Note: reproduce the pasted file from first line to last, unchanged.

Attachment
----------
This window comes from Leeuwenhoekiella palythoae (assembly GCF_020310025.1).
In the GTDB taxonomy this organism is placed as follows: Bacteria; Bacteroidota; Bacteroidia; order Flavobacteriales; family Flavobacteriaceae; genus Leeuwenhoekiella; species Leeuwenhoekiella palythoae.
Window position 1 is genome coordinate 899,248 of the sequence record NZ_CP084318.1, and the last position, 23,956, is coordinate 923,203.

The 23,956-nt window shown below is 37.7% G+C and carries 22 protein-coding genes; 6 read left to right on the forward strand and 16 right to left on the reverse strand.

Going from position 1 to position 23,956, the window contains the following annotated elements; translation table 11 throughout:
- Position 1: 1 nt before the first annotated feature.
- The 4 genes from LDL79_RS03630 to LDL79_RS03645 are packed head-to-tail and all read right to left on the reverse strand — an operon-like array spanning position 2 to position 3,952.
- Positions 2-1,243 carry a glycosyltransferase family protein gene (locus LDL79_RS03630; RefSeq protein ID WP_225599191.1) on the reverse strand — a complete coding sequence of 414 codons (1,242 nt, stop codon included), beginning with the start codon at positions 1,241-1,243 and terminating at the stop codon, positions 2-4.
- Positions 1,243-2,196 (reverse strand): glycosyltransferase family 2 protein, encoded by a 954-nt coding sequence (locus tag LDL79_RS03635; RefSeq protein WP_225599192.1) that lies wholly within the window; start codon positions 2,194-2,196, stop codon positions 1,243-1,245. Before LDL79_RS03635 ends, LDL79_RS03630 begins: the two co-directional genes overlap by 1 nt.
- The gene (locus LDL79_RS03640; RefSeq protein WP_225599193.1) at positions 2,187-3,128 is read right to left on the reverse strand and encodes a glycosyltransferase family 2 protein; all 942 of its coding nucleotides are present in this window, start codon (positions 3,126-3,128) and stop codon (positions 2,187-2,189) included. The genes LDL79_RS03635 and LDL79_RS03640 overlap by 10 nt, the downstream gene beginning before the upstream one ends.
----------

This window comes from Leeuwenhoekiella palythoae (assembly GCF_020310025.1).
In the GTDB taxonomy this organism is placed as follows: Bacteria; Bacteroidota; Bacteroidia; order Flavobacteriales; family Flavobacteriaceae; genus Leeuwenhoekiella; species Leeuwenhoekiella palythoae.
Window position 1 is genome coordinate 899,248 of the sequence record NZ_CP084318.1, and the last position, 23,956, is coordinate 923,203.

The 23,956-nt window shown below is 37.7% G+C and carries 22 protein-coding genes; 6 read left to right on the forward strand and 16 right to left on the reverse strand.

Going from position 1 to position 23,956, the window contains the following annotated elements; translation table 11 throughout:
- Position 1: 1 nt before the first annotated feature.
- The 4 genes from LDL79_RS03630 to LDL79_RS03645 are packed head-to-tail and all read right to left on the reverse strand — an operon-like array spanning position 2 to position 3,952.
- Positions 2-1,243 carry a glycosyltransferase family protein gene (locus LDL79_RS03630; RefSeq protein ID WP_225599191.1) on the reverse strand — a complete coding sequence of 414 codons (1,242 nt, stop codon included), beginning with the start codon at positions 1,241-1,243 and terminating at the stop codon, positions 2-4.
- Positions 1,243-2,196 (reverse strand): glycosyltransferase family 2 protein, encoded by a 954-nt coding sequence (locus tag LDL79_RS03635; RefSeq protein WP_225599192.1) that lies wholly within the window; start codon positions 2,194-2,196, stop codon positions 1,243-1,245. Before LDL79_RS03635 ends, LDL79_RS03630 begins: the two co-directional genes overlap by 1 nt.
- The gene (locus LDL79_RS03640; RefSeq protein WP_225599193.1) at positions 2,187-3,128 is read right to left on the reverse strand and encodes a glycosyltransferase family 2 protein; all 942 of its coding nucleotides are present in this window, start codon (positions 3,126-3,128) and stop codon (positions 2,187-2,189) included. The genes LDL79_RS03635 and LDL79_RS03640 overlap by 10 nt, the downstream gene beginning before the upstream one ends.